To manage this risk, EPA is pursuing the use of the Toxic Substances Control Act (TSCA) to cover new chemical substances, including applicable nanomaterials, as well as nanomaterials already in commerce, using a comprehensive four-step process:
1) Premanufacture Notifications (PMN) – the information required includes all available data regarding chemical identity, production volume, byproducts, use, environmental releases, disposal practices, and human exposure.
2) Significant New Use Rule (SNUR) – under TSCA Section 5(a)(2), would require submission of a Significant New Use Notice (SNUN) at least 90 days prior to commencing activity and provide the EPA with information regarding chemical identification, material characterization, physical/chemical properties, commercial uses, production volume, exposure and fate data, and toxicity data. SNURs covered under TSCA Section 5(e) are issued as Consent Orders binding only on the original PMN submitter and, generally, are then promulgated as a Final Rule that requires compliance by all other manufacturers and processers within the terms and conditions contained in the Consent Order. Typical Consent Order requirements may include:
- Testing for toxicity or environmental fate once a certain production volume or time period is reached
- Worker use personal protective equipment
- New Chemical Exposure Limits (NCELs) for worker protection
- Hazard communication language
- Distribution and use restrictions
- Restrictions on releases to water air and land, and
- Recordkeeping requirements
Information Gathering Rule – under TSCA Section 8(a), would require manufacturers of nanomaterials already in commerce to submit additional information including production volume, methods of manufacture and processing, exposure and release information, and available health and safety data.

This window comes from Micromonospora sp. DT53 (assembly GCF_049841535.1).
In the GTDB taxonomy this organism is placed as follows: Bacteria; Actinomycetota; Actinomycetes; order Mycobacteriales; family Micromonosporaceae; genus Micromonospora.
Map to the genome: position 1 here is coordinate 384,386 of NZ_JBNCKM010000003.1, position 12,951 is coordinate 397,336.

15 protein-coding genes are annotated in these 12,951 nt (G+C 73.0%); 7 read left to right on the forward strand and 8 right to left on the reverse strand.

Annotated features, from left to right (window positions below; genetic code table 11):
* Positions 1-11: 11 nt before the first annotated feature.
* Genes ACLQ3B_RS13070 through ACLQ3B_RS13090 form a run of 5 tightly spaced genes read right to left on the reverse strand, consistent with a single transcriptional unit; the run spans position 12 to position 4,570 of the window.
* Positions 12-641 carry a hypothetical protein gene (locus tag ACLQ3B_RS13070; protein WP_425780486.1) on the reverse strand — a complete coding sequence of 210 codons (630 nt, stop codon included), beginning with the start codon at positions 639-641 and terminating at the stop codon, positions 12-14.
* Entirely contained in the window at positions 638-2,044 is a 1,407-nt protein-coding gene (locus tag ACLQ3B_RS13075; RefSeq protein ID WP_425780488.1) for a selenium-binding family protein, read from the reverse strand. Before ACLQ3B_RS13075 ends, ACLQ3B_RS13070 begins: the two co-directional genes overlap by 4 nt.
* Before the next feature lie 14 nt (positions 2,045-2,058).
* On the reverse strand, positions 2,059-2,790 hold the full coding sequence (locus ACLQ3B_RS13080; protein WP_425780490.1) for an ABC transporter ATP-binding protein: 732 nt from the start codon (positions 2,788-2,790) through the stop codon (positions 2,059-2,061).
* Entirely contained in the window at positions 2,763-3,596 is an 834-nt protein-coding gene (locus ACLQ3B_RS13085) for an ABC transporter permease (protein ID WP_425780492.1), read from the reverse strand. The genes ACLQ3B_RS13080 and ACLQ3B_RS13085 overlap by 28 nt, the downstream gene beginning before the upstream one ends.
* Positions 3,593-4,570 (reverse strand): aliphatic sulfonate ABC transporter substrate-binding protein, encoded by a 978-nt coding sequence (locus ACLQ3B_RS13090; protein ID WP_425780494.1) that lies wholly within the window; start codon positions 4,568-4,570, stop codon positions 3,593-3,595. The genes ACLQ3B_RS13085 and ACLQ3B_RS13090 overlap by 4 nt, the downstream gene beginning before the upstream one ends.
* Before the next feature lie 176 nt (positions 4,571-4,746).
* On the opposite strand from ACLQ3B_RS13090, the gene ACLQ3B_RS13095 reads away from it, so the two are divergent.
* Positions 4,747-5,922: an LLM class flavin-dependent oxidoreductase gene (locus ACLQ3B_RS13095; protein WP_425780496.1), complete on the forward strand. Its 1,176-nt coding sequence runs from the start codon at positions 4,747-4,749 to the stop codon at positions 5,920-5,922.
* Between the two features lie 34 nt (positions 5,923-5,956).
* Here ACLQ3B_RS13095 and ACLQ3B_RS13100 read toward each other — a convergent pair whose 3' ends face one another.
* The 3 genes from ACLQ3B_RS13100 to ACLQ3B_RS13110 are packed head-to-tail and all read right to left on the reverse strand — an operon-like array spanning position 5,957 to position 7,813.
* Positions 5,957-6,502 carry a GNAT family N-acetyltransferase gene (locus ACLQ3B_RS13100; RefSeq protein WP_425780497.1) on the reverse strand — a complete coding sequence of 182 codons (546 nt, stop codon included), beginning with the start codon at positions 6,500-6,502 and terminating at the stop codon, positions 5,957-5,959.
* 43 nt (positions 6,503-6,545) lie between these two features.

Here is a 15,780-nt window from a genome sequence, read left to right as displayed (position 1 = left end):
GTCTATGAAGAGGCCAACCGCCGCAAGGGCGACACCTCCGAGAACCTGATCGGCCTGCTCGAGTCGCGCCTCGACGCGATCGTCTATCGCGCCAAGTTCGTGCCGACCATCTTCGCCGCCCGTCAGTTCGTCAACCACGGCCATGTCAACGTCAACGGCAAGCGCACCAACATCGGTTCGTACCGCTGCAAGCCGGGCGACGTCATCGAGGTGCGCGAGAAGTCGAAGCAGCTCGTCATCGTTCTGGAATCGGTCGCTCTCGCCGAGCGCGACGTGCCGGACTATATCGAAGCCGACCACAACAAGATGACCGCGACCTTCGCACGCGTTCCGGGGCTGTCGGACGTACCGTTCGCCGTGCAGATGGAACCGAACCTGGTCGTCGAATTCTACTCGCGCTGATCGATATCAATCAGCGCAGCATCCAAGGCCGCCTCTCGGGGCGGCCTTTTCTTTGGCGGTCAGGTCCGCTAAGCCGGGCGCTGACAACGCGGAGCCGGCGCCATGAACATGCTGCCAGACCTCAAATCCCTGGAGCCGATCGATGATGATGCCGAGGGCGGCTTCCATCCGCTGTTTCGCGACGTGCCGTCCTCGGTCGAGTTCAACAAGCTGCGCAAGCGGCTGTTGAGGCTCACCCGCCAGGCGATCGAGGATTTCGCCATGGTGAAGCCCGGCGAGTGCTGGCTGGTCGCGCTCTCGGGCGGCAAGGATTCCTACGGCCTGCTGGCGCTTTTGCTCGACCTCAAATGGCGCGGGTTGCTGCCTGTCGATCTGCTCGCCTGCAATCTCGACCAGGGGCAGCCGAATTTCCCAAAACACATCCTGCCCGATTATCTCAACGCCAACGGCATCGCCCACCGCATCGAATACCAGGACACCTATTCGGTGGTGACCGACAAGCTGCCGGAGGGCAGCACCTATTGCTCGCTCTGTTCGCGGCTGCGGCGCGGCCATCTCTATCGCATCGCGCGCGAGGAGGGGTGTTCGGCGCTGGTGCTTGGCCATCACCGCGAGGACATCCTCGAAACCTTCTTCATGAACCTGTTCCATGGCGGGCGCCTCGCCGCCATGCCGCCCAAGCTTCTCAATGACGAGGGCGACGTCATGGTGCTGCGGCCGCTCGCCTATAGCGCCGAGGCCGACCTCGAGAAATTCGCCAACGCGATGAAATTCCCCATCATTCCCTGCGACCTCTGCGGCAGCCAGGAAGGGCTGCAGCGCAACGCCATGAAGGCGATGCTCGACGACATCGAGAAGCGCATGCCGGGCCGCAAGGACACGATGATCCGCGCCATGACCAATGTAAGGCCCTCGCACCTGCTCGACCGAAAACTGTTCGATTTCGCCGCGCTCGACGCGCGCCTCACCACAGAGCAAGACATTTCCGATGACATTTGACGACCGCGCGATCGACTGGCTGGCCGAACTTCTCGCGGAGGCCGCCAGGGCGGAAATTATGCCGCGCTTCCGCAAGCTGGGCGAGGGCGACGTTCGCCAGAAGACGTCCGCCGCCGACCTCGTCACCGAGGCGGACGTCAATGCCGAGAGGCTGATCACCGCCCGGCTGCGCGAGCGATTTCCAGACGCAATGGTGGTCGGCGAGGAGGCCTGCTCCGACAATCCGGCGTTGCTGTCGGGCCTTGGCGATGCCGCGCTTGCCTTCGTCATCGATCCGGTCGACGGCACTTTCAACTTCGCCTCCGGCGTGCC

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Test Rule – under TSCA Section 4, would require testing for nanomaterials already in commerce, especially those classes of materials that are not already being tested by another U.S. or international agency or organization.
In addition to new chemical SNURs covered under TSCA 5(e), EPA may also promulgate a SNUR without a Consent Order when it is determined that potential new uses (other than those identified in a PMN) could result in increased risks to human health or the environment via exposures to, or releases of the substance. Known as Non-Section 5(e) SNURs, they provide EPA with the means to implement additional safeguards for release scenarios that may not have occurred to the PMN submitter but that EPA foresees as possibilities.
To determine whether or not a chemical is subject to SNUR, manufacturers, processors and importers should refer to the TSCA Inventory which designates SNUR-covered chemicals with an “S”. Such designated chemicals intended for a significant new use require submission of a SNUN 90 days prior to the manufacture of that substance. The non-confidential TSCA Inventory is available at http://www.epa.gov/opptintr/existingchemicals/pubs/tscainventory/howto.html. When a potential manufacturer submits a PMN or a Notice of Bona Fide Intent to Manufacture (40 CFR Section 720.25) for a material that is listed on the Confidential Inventory, the submitter will be notified by the EPA of the existence of a SNUR.
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Manufacturers or processors selling chemical substances are also responsible for notifying users of the SNUR status of the substance. Purchasers of confidential chemical substances should seek certification from the seller that their intended use is not a significant use.
As of March 4, 2014, reporting under TSCA Sections 4, 5, 8(a) and 8(d) are subject to e-reporting requirements and effective on that date, EPA will only accept information submitted through the Central Data Exchange (CDX) and the Chemical Information Submission System (CISS) tool. Submissions of TSCA Section 5 must be submitted through CDX using the e-PMN software available at http://www.epa.gov/cdx/.